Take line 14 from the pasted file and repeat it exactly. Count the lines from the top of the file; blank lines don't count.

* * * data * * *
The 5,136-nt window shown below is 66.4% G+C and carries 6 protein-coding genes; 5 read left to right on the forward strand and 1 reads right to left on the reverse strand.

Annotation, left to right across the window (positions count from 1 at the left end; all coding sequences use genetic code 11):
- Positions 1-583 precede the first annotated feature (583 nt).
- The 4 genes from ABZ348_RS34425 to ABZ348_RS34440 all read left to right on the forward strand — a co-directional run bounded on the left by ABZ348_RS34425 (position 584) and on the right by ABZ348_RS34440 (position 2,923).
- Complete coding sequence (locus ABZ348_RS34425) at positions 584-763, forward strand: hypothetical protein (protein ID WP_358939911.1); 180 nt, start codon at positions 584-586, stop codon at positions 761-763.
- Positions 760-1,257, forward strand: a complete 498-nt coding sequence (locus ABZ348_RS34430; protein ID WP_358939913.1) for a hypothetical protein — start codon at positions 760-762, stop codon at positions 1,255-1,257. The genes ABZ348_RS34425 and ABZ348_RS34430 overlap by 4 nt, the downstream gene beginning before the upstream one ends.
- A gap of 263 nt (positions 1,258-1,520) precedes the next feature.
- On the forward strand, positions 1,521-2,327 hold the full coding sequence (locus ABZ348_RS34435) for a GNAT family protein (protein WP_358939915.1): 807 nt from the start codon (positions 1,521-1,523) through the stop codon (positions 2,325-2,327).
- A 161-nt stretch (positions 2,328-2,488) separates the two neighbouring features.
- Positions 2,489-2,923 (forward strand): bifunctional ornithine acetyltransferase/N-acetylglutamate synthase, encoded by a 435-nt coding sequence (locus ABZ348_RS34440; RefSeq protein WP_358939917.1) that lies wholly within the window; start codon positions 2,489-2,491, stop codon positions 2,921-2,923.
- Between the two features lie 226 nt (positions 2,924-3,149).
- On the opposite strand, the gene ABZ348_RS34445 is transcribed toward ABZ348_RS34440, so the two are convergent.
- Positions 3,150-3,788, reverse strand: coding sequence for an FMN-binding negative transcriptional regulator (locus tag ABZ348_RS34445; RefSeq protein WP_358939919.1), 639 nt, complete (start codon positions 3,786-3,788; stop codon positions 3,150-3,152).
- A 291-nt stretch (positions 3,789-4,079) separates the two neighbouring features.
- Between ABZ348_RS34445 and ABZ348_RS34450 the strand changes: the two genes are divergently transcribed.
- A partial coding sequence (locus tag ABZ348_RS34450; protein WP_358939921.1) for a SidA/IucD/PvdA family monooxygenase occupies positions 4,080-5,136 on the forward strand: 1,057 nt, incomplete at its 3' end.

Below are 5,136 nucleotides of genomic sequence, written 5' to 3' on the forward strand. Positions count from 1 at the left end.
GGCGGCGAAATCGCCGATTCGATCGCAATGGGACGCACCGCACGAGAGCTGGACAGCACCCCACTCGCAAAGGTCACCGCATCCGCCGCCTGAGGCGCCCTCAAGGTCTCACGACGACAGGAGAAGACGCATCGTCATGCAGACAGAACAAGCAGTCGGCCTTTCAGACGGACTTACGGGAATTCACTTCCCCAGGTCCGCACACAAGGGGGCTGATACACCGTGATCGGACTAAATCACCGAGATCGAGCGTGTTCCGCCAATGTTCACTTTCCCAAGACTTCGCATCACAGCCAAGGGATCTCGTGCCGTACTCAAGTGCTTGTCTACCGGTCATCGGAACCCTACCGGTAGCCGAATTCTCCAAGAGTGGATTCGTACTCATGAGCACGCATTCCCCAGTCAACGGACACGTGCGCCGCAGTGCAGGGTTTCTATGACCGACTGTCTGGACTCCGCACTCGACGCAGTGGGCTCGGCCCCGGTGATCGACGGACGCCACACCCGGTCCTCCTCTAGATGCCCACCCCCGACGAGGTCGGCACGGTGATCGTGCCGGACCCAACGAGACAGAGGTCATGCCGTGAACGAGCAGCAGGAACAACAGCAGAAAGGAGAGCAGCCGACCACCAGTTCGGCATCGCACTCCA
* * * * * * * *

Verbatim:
- A 291-nt stretch (positions 3,789-4,079) separates the two neighbouring features.